You risk strangulation of the bowel, the doctor suggests. You will need surgery. And we use surgical mesh.
Now you stop. Is that my only option?
The answer for 95 percent of doctors or surgeons who address hernias in this country is yes, it is your only option. Unless you seek a non-mesh repair surgeon, you are likely going to be implanted with a polypropylene mesh, used to reinforce the weakened area in your abdomen.
The complications with a hernia mesh are numerous, mesh eroding and shrinking, perforating surrounding tissues and organs, causing chronic pain and infection. Men have been known to lose a testicle if the mesh wraps around the spermatic cord. Mesh can perforate the colon causing deadly sepsis.
What's the chance of that happening?
According to surgeon, Dr. William Brown of Fremont California, there are one million hernia surgeries performed annually in the U.S. Of those, upwards of 10 to 15 percent will have pain, and ten-thousand patients will have to have a second, very extensive operation to get the mesh out. If there is nerve damage, that pain will never fully go away. You likely will never return to 100 percent, he says.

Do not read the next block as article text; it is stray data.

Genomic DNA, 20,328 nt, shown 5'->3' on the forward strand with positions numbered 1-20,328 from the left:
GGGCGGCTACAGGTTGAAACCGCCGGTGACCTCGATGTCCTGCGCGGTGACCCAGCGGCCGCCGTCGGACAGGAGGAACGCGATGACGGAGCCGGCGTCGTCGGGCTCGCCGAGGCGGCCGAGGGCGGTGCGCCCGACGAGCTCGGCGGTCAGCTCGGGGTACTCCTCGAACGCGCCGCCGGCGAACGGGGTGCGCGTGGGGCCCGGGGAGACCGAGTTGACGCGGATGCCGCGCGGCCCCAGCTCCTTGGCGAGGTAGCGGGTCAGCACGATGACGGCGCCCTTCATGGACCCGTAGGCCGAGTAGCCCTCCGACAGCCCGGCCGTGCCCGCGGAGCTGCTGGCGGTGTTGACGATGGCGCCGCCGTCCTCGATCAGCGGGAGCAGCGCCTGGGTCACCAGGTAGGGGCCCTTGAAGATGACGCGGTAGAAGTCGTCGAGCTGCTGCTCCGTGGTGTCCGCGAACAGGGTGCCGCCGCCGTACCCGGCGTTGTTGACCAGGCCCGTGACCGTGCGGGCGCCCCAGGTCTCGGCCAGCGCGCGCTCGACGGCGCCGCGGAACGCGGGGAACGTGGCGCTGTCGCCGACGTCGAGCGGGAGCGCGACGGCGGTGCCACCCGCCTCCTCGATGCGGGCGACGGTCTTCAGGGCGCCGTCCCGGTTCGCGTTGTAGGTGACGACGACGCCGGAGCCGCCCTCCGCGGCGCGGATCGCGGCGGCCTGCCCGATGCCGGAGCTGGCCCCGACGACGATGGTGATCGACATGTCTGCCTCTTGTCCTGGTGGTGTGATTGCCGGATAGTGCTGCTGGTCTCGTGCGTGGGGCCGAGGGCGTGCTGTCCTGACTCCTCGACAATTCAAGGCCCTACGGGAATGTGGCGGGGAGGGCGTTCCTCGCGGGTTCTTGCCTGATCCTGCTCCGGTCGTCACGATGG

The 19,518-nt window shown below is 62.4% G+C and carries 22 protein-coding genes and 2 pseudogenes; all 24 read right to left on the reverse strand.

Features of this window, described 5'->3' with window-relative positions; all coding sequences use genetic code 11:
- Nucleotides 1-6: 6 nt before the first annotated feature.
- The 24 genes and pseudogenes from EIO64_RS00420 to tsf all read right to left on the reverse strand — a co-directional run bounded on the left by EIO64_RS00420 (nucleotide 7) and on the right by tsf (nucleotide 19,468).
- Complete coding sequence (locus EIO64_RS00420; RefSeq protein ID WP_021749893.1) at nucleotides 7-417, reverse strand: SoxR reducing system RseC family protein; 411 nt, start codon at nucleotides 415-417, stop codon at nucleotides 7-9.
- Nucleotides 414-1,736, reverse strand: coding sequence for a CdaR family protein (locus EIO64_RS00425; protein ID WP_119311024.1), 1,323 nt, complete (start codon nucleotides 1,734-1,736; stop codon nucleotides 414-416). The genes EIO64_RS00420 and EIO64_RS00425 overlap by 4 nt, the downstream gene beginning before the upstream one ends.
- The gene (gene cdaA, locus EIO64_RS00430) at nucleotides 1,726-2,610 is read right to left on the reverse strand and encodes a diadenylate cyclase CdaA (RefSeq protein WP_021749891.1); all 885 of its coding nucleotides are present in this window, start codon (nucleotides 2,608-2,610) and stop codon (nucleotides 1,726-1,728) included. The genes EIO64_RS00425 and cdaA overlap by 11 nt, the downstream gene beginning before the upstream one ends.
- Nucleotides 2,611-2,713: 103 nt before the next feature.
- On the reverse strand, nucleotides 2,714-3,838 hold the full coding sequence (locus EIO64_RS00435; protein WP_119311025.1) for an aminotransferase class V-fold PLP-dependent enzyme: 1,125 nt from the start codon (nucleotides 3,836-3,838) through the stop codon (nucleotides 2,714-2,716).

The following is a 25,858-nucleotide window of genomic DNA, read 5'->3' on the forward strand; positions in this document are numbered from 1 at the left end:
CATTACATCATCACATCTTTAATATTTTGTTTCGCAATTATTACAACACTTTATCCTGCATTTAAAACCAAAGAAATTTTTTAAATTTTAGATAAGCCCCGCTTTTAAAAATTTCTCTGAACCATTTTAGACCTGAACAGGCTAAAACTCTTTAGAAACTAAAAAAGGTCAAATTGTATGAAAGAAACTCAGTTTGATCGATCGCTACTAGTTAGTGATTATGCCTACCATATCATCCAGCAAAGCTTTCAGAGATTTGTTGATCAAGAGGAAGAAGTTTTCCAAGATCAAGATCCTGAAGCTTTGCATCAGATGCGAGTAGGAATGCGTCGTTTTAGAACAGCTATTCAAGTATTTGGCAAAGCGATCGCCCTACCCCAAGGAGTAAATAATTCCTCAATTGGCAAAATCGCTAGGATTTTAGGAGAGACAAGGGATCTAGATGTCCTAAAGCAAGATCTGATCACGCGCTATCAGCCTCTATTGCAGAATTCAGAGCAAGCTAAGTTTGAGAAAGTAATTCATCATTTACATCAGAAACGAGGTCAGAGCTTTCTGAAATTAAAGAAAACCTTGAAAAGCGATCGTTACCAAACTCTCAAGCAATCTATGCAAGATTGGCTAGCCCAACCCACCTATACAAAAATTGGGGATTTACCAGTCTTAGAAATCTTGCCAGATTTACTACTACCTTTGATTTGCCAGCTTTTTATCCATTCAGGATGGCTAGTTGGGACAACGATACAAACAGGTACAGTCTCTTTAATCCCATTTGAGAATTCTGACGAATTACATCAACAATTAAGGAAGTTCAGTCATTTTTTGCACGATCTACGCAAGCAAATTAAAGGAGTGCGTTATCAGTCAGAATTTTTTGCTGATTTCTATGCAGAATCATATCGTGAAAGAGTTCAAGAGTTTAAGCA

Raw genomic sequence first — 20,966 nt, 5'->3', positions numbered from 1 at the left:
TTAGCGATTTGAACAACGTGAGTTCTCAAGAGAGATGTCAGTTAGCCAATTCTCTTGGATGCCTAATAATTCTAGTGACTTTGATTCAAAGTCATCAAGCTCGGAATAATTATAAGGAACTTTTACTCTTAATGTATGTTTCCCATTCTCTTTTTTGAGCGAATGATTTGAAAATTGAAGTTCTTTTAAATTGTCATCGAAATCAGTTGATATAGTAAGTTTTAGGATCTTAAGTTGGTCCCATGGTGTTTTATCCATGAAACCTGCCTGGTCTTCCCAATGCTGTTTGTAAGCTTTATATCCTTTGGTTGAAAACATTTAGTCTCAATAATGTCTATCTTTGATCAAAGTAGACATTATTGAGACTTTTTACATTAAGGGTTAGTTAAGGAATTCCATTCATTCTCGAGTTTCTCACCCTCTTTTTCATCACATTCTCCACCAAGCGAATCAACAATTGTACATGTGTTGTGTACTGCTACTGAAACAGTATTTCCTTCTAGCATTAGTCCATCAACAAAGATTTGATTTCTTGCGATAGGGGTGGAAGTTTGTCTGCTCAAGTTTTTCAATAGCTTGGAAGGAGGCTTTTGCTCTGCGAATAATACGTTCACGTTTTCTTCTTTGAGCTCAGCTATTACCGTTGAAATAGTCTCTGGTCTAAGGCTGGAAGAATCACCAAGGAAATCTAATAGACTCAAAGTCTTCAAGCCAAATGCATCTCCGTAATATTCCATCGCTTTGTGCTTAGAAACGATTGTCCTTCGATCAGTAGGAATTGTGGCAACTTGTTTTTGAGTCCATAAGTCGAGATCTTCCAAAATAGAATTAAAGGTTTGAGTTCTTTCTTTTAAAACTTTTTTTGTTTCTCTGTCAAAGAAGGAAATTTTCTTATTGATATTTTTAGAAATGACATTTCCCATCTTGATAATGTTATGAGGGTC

Doctors have largely been trained in mesh repairs but Dr. Brown argues,
" It's a stupid decision. If you do the absolute numbers, going from 4 to 3 percent recurrence sounds like mesh is much better, but its not a very big difference and if you run a ten percent risk of getting troubles from the use of mesh, that doesn't make any sense at all."
Why do the bulk of surgeons use polypropylene mesh? It's easy to teach a new surgeon, versus training on a pure tissue repair where one must be schooled in the layers of the body needed to make a tissue-only repair.
"Then there's the financial incentive to use mesh because of the huge profit margins. So the lack of time during training, the ease of teaching the mesh repairs, the profit margins, all go against the surgeons getting trained on pure tissue repairs and probably there's not too many professions out there who remember how to do it the old way. People who train the younger surgeons on the mesh repairs are getting older and retiring."
Dr. Brown, featured in this weeks Mesh News Desk Podcast - Hernia Mesh Insights (here) - can only name a handful of surgeons around the country who do a hernia repair without mesh. Mesh News Desk has a growing list of doctors. Please request a copy of the list by becoming a member and signing up for our Newsletter.